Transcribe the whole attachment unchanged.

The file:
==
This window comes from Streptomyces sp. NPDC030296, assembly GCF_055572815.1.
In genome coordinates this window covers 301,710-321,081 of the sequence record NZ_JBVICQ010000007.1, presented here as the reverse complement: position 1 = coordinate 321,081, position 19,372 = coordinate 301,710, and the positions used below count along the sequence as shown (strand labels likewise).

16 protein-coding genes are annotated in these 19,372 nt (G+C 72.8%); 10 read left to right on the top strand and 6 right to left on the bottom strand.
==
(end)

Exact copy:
This window comes from Streptomyces sp. NPDC030296, assembly GCF_055572815.1.
In genome coordinates this window covers 301,710-321,081 of the sequence record NZ_JBVICQ010000007.1, presented here as the reverse complement: position 1 = coordinate 321,081, position 19,372 = coordinate 301,710, and the positions used below count along the sequence as shown (strand labels likewise).

16 protein-coding genes are annotated in these 19,372 nt (G+C 72.8%); 10 read left to right on the top strand and 6 right to left on the bottom strand.